Large-scale habitat model reveals a key role of large trees and protected areas in the metapopulation survival of the saproxylic specialist Cucujus cinnaberinus

Michał Bełcik , Jakub Goczał , Michał Ciach

Abstract

Deforestation for agricultural purposes and logging over centuries has resulted in a significant loss of forest cover and the deep structural and functional simplification of persistent European woodlands, which has led to a large-scale decline in biodiversity. Despite recent reforestation efforts in many regions of Europe, populations of numerous forest species remain unrecovered. Due to the loss of ecological continuity and the simplification of the ecosystem structure and functionality, the value of secondary forests in sustaining habitat specialists is being questioned. Here, we build a large-scale habitat suitability model to predict the current potential of forests to host populations of the flagship European saproxylic beetle Cucujus cinnaberinus. Our maximum entropy model revealed that the distribution of suitable habitats strongly corresponds to the occurrence of large and well-preserved forest complexes that are characterized by an ecological continuity of the stands. Among the analysed environmental variables, the mean tree diameter and distance to protected areas were the most important suitable habitat contributors. The optimum habitats were identified almost exclusively within some parts of the Carpathians and the northeastern part of the country, particularly in the Białowieża Forest, which include the best preserved European forests. Although a large number of small habitat patches was revealed across the country, these patches were highly scattered and had low predicted suitability. This study demonstrates that most woodlands are unsuitable for C. cinnaberinus, which points to the limited value of secondary forests for habitat specialists. Our findings emphasize the importance of large and intact forests with undisrupted ecological continuity as key areas for the persistence of the rare saproxylic beetle, which provokes questions about the effectiveness of reforestation as a tool for the conservation of forest habitat specialists.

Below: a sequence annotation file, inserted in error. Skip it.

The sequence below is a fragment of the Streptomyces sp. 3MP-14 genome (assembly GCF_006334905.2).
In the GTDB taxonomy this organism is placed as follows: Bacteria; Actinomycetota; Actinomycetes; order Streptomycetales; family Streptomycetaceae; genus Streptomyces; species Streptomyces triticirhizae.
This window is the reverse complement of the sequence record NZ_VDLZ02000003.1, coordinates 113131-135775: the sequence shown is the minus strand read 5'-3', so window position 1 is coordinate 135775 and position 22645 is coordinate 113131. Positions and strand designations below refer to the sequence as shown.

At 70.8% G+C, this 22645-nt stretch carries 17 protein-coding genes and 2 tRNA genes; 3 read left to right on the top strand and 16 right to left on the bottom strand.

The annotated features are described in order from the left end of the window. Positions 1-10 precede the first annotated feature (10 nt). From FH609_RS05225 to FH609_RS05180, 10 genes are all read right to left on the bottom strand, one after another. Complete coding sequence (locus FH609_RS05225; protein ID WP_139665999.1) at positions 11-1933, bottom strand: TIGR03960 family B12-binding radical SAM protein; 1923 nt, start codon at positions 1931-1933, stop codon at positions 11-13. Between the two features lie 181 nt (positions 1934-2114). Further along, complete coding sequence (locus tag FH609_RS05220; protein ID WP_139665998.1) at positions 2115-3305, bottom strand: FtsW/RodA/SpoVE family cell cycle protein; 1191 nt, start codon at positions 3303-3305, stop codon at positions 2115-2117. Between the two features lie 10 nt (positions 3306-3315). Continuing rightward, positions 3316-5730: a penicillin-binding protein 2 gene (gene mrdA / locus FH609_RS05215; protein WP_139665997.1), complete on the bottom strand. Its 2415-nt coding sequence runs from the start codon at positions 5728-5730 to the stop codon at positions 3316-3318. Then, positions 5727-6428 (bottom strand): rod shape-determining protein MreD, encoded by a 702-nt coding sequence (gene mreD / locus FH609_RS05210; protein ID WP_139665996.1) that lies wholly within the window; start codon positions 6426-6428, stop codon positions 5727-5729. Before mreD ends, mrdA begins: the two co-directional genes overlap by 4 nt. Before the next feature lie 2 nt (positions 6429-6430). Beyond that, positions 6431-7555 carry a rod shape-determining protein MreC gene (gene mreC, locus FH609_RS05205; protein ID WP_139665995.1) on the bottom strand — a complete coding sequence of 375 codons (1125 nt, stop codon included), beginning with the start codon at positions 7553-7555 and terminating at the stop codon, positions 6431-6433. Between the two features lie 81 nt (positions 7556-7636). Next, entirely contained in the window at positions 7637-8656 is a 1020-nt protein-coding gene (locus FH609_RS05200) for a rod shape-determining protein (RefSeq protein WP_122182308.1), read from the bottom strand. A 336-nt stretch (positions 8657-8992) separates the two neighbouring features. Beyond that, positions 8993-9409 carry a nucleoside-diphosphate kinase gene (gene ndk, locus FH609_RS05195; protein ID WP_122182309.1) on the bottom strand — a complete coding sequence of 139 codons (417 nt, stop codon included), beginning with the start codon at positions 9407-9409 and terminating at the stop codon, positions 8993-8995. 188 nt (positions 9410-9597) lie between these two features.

Author Michał Bełcik
Michał Bełcik,,
-
, Jakub Goczał (FoF / FEPI / DoFPEaC)
Jakub Goczał,,
- DEPARTMENT OF FOREST PROTECTION, ENTOMOLOGY AND FOREST CLIMATOLOGY
, Michał Ciach (FoF / IoEaS / DBL)
Michał Ciach,,
- DEPOSIT BIOGENIC DEPARTMENT
Journal seriesBiodiversity and Conservation, ISSN 0960-3115, e-ISSN 1572-9710, (N/A 100 pkt)
Issue year2019
Vol28
No14
Pages3851-3871
Publication size in sheets1
Keywords in EnglishMaxEnt, Umbrella species, Rewilding, Habitat restoration
ASJC Classification1105 Ecology, Evolution, Behavior and Systematics; 2303 Ecology; 2309 Nature and Landscape Conservation
DOIDOI:10.1007/s10531-019-01854-0
URL https://link.springer.com/content/pdf/10.1007%2Fs10531-019-01854-0.pdf
Languageen angielski
LicenseJournal (articles only); author's original; Uznanie Autorstwa - Bez Utworów Zależnych (CC-BY-ND); after publication
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Large-scale habitat model reveals a key role of large trees and protected areas in the metapopulation survival of the saproxylic specialist Cucujus cinnaberinus of 13-11-2019
2,85 MB
Score (nominal)100
Score sourcejournalList
Publication indicators WoS Citations = 1; Scopus SNIP (Source Normalised Impact per Paper): 2018 = 1.34; WoS Impact Factor: 2018 = 3.142 (2) - 2018=3.295 (5)
Citation count*2 (2020-08-07)
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* presented citation count is obtained through Internet information analysis and it is close to the number calculated by the Publish or Perish system.
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